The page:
Measuring Submerged Aquatic Macrophytes (SAMs)

NAME OF RESEARCH: 
The Role of Submerged Aquatic Macrophytes (SAMs) in a Montane Grassland River Ecosystem. 2011
VISUALIZATIONS: 

Total Biomass (g/m2) by Species

GRAPH : 
Elodea canadensis (Canadian waterweed): Native to New Mexico. This plant is the major player in the SAMs in the East Fork. A prolific grower that can reach up to 100cm, Elodea forms extremely dense stands in slower moving water. Ranunculus aquatilis (white water buttercup): Native to New Mexico. Easily recognized by its small, white ‘buttercup’ flowers. Often creates dense single species monocultures. Prefers higher velocity areas. Potamogeton richardsonii (clasping-leaved pondweed): Native to New Mexico. Leaves are sparsely & alternately spaced along the stem, with wavy margins. Often found in the East Fork Jemez River mixed with Elodea or Ranunculus.


RESEARCH DESCRIPTION: 

In supporting New Mexico EPSCoR’s mission to better understand how water quality factors affect New Mexico’s sources of water, this study concentrates on understanding the life cycle, total primary production, nutrient cycling, oxygen production, and other key ecosystem contributions made by submerged aquatic macrophytes (SAMs) in the East Fork Jemez River (EFJR) in the Valles Caldera.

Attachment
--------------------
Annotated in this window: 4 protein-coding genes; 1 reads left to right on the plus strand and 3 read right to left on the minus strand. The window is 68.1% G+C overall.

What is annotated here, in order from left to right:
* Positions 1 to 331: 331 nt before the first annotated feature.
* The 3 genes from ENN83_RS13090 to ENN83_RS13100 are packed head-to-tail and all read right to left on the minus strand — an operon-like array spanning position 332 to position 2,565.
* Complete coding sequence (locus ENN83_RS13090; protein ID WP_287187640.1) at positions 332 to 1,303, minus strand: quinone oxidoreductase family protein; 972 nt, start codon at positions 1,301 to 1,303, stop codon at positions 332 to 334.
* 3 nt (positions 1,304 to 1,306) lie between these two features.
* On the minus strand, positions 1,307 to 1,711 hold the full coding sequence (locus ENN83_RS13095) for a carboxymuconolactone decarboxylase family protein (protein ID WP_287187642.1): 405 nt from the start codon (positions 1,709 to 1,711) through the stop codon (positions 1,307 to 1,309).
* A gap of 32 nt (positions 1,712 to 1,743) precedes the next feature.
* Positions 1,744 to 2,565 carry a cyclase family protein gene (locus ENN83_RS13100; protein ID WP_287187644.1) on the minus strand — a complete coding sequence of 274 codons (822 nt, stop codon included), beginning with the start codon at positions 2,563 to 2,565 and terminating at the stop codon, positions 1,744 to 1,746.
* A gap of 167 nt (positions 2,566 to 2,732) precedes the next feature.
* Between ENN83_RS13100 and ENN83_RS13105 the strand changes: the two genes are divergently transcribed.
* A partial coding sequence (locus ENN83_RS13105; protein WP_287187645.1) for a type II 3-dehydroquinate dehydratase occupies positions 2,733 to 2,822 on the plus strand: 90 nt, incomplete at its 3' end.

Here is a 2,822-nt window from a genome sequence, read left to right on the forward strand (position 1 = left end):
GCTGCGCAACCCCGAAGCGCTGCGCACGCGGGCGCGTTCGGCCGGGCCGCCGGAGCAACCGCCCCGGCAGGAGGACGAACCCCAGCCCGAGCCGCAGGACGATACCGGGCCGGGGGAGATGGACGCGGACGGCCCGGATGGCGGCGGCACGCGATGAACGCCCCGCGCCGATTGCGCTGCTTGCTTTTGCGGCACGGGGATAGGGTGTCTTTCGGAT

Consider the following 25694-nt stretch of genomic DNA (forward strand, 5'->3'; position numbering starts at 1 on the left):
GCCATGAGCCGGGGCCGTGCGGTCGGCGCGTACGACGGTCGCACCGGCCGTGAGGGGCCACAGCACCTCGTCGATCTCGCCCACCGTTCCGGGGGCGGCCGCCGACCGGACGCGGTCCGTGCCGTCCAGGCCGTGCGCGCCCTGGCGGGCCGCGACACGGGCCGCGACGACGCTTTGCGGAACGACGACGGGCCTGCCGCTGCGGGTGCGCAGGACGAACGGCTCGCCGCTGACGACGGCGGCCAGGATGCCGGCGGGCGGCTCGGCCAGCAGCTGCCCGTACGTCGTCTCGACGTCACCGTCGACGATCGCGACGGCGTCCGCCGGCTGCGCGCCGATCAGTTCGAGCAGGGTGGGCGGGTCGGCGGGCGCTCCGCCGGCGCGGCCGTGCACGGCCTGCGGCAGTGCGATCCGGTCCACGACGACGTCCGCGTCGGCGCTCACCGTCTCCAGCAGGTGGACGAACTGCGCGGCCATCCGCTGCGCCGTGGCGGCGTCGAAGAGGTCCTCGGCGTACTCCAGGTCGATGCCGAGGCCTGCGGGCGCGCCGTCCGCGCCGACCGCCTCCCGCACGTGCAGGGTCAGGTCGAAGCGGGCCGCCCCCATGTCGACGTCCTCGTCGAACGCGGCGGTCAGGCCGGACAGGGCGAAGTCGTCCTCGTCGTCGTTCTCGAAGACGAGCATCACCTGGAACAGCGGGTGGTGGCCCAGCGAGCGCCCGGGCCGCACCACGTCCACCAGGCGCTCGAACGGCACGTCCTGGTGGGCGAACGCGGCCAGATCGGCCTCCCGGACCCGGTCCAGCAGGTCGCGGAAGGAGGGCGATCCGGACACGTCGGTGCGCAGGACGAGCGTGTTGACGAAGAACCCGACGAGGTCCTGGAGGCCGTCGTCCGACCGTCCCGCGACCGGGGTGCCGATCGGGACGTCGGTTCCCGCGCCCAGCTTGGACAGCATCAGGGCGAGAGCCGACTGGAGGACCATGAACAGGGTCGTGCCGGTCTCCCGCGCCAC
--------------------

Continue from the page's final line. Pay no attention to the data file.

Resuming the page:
NAME OF RESEARCHERS: 

Virginia F. Thompson, Rebecca J. Bixby, and Clifford N. Dahm, Department of Biology, University of New Mexico, Albuquerque, New Mexico, USA

RESEARCH SITE: 
The East Fork Jemez River (EFJR) is located within the Valles Caldera National Preserve.
Media: 

About the Researchers: 

Virginia Thompson currently attends the University of New Mexico, and is working for .. Read more

Questions: 

Reading the Graph

1. How many times did the researcher collect data? On what approximate dates?

2. How many different species of submerged aquatic macrophytes (SAMs) did the researcher collect?

Making Inferences

3. Based on the information presented in the graph, to what do you attribute the decrease in biomass between mid summer (approx. June 15) and late summer (approx. Sept 1)? Be sure to account for both the fire and the monsoon flood events.

4. Using the graph and what you know about NM’s climate, predict what the biomass would be for each species of SAM if the researcher had collected data on November 15.

Digging Deeper

5. Write a hypothetical email message to the researcher suggesting a plan for future data collection. Include the question you would like answered, the species to be sampled, and the number and date for data collection.

click here to view the answers.